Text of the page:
SI Vault
 
AT MASCOT U'S ANIMAL FAIR ALL THE BIRDS AND BEASTS ARE THERE TO LEARN
Austin Murphy
November 04, 1985
Steely-eyed, sternly handsome coach Jeff Davis is a menacing presence on the practice field—until he opens his mouth. Then you wonder if Richard Simmons has had a makeover. Beneath a pitiless midmorning sun last August at Virginia Tech in Blacksburg, Davis's players slouched toward the end of two-a-days, perspiring rivers under their gear. Concern creased Davis's face. Fatigue errors and mental lapses had abounded. Football season loomed a scant two weeks away. Finally he erupted with all the dreadful vehemence of a Broadway choreographer:
Decrease font Decrease font
Enlarge font Enlarge font
November 04, 1985

At Mascot U's Animal Fair All The Birds And Beasts Are There To Learn

View CoverRead All Articles View This Issue

Steely-eyed, sternly handsome coach Jeff Davis is a menacing presence on the practice field—until he opens his mouth. Then you wonder if Richard Simmons has had a makeover. Beneath a pitiless midmorning sun last August at Virginia Tech in Blacksburg, Davis's players slouched toward the end of two-a-days, perspiring rivers under their gear. Concern creased Davis's face. Fatigue errors and mental lapses had abounded. Football season loomed a scant two weeks away. Finally he erupted with all the dreadful vehemence of a Broadway choreographer:

"Zippy the Kangaroo, are you alive? Then would you please keep your character going? Northwestern Wildcat, you've got a beautiful tail—now shake it! I want ceaseless tail movement! There, much better! Now we're working."

Davis, as you may have begun to surmise, is not a football coach, nor is this a vignette from anyone's football training camp. We are, rather, eavesdropping on "the bus game," a character-development drill at Mascot University, a five-day cram course in mascotry conducted several times each summer by the Universal Cheerleaders Association.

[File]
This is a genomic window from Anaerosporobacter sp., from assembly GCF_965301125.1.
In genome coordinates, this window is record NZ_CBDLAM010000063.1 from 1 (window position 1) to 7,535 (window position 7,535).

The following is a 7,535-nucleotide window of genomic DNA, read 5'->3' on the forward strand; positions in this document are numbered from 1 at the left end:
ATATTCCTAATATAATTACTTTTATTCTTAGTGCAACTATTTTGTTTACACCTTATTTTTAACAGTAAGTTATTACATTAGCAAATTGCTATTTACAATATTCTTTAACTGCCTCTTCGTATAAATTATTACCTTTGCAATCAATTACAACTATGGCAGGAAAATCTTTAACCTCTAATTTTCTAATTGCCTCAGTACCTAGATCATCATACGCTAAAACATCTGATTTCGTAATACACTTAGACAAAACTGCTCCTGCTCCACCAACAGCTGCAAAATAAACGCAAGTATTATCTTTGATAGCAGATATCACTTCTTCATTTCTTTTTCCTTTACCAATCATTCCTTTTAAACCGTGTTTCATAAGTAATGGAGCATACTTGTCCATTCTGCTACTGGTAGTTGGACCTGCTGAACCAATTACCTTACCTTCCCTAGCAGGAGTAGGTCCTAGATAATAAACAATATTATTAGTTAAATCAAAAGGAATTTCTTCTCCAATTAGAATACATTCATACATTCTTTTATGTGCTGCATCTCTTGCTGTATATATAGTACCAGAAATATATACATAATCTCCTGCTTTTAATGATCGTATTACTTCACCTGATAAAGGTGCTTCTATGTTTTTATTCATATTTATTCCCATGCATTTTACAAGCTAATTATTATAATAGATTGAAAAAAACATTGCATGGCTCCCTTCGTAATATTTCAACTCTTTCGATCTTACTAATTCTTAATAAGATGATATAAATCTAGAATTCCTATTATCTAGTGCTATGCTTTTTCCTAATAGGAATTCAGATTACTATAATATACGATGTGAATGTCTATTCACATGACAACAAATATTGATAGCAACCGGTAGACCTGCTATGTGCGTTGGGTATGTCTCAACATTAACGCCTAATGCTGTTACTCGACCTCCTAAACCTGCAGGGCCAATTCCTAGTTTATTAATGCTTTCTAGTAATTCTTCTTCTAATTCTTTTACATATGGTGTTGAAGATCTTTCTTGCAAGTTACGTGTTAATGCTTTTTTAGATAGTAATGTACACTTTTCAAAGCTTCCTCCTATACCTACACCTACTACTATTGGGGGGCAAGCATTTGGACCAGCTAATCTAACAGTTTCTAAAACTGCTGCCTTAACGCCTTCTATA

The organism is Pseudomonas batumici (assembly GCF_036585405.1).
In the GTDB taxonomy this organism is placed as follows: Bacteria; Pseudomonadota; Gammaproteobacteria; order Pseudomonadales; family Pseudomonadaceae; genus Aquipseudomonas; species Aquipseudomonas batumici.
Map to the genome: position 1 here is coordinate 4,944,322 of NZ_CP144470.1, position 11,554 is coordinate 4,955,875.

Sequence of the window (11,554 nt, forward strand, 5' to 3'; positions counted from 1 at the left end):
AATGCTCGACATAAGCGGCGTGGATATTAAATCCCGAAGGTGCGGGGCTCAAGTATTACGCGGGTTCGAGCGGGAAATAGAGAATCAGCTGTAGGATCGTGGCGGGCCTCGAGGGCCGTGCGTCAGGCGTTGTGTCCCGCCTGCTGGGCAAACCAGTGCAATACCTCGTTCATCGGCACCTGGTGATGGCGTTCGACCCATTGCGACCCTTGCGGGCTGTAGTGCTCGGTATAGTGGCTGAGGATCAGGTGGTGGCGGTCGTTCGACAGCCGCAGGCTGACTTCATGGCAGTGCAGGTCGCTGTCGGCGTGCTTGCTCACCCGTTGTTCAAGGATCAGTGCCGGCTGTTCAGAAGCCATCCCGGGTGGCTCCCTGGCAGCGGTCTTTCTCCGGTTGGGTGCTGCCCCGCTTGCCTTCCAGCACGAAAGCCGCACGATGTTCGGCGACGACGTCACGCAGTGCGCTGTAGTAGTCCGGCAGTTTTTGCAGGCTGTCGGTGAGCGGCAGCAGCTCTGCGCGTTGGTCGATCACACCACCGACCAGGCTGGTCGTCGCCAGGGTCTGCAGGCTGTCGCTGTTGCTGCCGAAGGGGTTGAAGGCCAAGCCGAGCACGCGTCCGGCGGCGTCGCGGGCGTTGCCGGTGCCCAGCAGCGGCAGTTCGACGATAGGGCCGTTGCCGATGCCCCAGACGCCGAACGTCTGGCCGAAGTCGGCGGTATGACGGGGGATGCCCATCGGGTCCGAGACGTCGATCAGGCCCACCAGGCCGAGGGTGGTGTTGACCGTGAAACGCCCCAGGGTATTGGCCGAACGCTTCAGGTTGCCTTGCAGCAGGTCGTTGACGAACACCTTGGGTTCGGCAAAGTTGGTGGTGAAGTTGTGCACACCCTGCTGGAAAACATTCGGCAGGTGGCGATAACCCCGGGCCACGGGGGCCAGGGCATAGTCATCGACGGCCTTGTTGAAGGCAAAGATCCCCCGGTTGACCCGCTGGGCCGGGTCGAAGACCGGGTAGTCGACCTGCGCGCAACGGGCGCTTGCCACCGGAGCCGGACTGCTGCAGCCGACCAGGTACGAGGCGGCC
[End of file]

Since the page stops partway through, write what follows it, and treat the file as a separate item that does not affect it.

"Being a mascot is more than a game," says Davis, who's written the book on mascoting—literally. It's entitled Center Stage and Under Cover. "Mascots are evolving. We're seeing more and more elaborate costumes, down to the high school and even junior high levels. It's getting to be a sophisticated, highly trained avocation."

Befitting an enterprise of such depth and nuance, Mascot U's course load includes lessons on everything from emoting properly in costume and walking in character—"If you're a bear, you must move with the lumbering traits of a bear"—to personalized autograph-design counseling and tips on how to get along with college administrators.

"We were delighted to get Jeff," says UCA's effervescent vice-president, Kris Shepherd, once head cheerleader at Arkansas. (She won't say when. She will say it's impolite to ask.) "I think he's just the best there is." Though Davis, 24, longs to be an actor, Shepherd talked him out of a summer's auditioning and drama lessons in Los Angeles to come and teach mascots.

Davis commands great respect in mascot circles. In camp, he had a cast on his left wrist, which he'd fractured last summer in the line of duty. During home games with the Southern League (AA baseball) Memphis Chicks, Davis—the Chick—routinely "hatched" and then flipped from the top of a 10-foot egg. In one game, though, he "went over," cracking his wrist.

As you can see, life has not been all feathered suits and bus rides with cheerleaders for Jeff Davis, maestro of mascots. A decorated high school fullback, he dropped football to pursue cheerleading at Southern Mississippi. Think that didn't take guts? Davis's father is a farmer and former standout jock—named Billy Joe. "He had some problems with the cheerleading," recalls Davis. To his acute disappointment (the son's, not the father's), Jeff didn't quite have what it took to make cheerleader that year. When offered the mascot job, he hurriedly accepted. You know, anything to be close to the squad.

And for four years he never surrendered it. Davis actually received his diploma in his Golden Eagle costume, and when he graduated, popular sentiment called for him to remain on a permanent basis.

Instead, he found work in Louisiana as a pelican. As Seymore D. Fair, he traveled the world plugging the 1984 New Orleans World's Fair. He stumped Europe (where he was thrown out of the Louvre) and made a big splash at the '84 GOP convention in Dallas. He rubbed, er, limbs with numerous chiefs of state and once, at the White House, danced with the wives of Russian diplomats. Billy Joe began to come around.

Continue Story
1 2 3 4 5